Requiring equivalent reimbursement for Telehealth services and expanding covered providers empowers consumer choice, reduces disparities in access to care, increases provider availability and improves the quality of care throughout the state.
Keeping Lipoa Point in conservation in perpetuity
Rep. Angus McKelvey and Sen. Baker were the key drivers for HB200 CD1 to set aside $20,000,000 of the State Budget to acquire Lipoa Point for the purpose of keeping it in conservation in perpetuity.
To put parameters on this important acquisition, the Legislature passed HB 1424, CD1 directing the State Department of Land and Natural Resources in consultation with the Hawaiian Islands Land Trust, to acquire the 270 acres in West Maui.
The bill makes it clear that objective of the acquisition is to protect and preserve the area’s pristine condition and that the funds purchasing the property shall be used to ensure the adequate capitalization of the Maui Land and Pineapple (MLP) Employees’ pension fund against which the parcel was pledged. The measure also makes it clear that this action shall not obligate the State for the pension plan liabilities of MLP employees and retirees.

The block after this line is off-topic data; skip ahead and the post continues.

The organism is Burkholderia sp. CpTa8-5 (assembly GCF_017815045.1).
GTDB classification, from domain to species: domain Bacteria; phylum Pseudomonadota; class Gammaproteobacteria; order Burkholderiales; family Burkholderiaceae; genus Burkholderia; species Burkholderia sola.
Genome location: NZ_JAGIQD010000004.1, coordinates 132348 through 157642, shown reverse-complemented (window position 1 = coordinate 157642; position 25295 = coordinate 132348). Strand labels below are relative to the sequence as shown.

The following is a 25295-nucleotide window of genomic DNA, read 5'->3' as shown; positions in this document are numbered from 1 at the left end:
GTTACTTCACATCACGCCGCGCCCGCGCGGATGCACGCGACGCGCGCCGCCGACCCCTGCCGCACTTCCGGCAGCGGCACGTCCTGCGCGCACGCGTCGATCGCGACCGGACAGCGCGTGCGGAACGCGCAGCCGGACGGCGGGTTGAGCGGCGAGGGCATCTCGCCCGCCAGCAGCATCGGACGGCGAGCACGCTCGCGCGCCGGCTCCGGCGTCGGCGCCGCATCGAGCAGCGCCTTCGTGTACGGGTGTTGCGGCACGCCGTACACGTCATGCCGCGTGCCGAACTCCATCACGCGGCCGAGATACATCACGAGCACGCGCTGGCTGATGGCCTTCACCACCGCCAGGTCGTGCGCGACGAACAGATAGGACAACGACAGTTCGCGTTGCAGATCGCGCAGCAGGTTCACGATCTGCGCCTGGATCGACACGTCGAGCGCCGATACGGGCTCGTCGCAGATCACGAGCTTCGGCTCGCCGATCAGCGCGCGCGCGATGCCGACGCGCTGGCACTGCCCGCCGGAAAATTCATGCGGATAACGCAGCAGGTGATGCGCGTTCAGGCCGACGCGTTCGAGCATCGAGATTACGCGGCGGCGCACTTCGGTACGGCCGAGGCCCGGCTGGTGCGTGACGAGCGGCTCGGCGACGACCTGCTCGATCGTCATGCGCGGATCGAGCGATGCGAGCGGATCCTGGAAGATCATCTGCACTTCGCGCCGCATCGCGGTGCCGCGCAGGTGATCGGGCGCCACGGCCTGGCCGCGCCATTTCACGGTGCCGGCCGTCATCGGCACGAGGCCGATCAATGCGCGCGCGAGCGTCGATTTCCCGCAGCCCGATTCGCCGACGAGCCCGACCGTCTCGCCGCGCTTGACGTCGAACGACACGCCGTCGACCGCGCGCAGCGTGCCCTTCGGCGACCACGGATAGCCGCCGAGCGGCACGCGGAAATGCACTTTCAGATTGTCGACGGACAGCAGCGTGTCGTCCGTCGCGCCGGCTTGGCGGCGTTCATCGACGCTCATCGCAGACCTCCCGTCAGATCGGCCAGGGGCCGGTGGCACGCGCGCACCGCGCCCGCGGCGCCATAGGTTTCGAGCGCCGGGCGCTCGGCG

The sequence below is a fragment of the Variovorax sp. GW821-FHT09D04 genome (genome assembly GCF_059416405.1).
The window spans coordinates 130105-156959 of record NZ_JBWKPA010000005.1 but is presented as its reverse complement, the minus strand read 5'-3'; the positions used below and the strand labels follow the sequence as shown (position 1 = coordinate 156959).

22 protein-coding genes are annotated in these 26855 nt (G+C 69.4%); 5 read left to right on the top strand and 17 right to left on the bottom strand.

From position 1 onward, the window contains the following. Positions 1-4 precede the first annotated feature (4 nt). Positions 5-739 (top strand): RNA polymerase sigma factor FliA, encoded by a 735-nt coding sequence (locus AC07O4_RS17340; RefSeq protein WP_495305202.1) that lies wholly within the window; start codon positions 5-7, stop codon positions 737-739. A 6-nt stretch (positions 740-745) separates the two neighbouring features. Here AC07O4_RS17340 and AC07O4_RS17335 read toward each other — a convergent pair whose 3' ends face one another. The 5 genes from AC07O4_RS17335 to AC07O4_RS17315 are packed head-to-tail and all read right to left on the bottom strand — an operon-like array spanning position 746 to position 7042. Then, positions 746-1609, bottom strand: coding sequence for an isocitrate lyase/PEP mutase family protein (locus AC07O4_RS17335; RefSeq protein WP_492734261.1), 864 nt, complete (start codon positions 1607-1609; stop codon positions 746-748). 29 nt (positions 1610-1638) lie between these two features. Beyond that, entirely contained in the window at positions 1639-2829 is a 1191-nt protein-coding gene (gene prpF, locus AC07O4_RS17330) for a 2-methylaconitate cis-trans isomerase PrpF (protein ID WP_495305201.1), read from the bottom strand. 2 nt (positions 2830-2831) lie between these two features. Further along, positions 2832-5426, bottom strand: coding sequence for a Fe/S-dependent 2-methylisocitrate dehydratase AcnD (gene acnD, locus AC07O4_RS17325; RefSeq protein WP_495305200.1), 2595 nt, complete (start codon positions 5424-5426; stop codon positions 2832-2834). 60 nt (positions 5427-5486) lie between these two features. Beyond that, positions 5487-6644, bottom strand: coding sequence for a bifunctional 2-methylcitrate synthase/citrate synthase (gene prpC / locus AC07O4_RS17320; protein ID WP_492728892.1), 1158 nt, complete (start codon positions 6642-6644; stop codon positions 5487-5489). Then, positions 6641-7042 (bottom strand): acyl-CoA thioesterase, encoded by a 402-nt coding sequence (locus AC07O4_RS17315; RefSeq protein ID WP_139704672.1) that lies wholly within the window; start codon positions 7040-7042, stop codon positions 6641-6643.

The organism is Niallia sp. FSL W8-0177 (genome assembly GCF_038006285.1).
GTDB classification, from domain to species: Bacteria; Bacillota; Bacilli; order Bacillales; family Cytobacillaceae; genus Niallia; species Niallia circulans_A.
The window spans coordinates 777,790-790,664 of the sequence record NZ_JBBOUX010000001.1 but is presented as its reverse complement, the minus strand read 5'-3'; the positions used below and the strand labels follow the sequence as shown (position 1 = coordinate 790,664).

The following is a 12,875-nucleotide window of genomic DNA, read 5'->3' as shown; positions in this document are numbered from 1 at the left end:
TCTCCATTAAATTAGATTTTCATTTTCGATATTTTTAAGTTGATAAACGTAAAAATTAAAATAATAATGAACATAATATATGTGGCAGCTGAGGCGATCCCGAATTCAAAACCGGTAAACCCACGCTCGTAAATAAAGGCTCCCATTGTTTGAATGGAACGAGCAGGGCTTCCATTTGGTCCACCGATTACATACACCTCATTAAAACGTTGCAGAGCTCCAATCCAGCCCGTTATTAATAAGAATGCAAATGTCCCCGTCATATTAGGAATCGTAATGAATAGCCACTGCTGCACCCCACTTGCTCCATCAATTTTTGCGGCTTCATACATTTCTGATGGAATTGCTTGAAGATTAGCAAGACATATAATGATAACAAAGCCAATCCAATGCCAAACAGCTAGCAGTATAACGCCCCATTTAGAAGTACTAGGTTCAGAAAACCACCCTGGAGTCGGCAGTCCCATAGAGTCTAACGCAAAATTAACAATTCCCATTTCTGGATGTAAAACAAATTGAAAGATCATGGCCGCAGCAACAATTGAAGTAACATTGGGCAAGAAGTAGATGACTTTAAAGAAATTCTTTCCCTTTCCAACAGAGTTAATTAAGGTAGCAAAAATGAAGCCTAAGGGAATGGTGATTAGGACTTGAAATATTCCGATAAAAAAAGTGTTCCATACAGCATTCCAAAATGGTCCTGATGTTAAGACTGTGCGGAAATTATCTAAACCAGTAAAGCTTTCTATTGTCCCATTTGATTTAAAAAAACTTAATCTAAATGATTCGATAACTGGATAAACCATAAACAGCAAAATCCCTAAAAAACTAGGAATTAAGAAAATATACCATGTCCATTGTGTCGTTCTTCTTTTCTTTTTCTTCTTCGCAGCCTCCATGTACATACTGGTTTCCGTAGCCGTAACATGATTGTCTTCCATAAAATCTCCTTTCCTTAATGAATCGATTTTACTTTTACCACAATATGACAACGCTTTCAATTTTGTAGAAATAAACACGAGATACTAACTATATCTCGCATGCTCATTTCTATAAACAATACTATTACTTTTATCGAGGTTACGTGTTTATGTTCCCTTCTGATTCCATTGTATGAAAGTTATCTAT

The Save Honolua Coalition, Hawai`i Islands Land Trust and MLP partnered to testify in committee hearings, answer questions and help folks outside of Maui understand how important and special this area is to preserve. This was an important win for our community, the employees whose pensions were in jeopardy and for future generations.
Upgrading Medevac services. Continuing efforts she began over 8 years ago to provide emergency medical helicopter service to Maui County, Sen. Roz Baker recently helped secure additional funding for a significant helicopter upgrade and backup Medevac service, as well as a new helipad for Maui Memorial Medical Center.
The faster, smoother Bell 430 helicopter began operating on June 1, 2012, replacing the smaller Bell 222 helicopter that had been in service since September 2004. The older helicopter will continue to be used as a backup, ensuring continuous emergency medical helicopter service for patients on Maui, Molokai and Lanai.
According to Curt Morimoto, Maui County operations manager for American Medical Response’s helicopter patient transport service, Sen. Roz Baker was a “champion” of the effort to secure state funding through special legislation that hinged on the county paying half the cost.
“I think we’ve done it the most cost effective way it could be done. It’s been a good collaboration,” Sen. Baker said. “Even when times got tough, the state and the county hung in there because they know how critical the service is. I just can’t imagine not having the service. There’s no bridge between here and Molokai and Lanai.”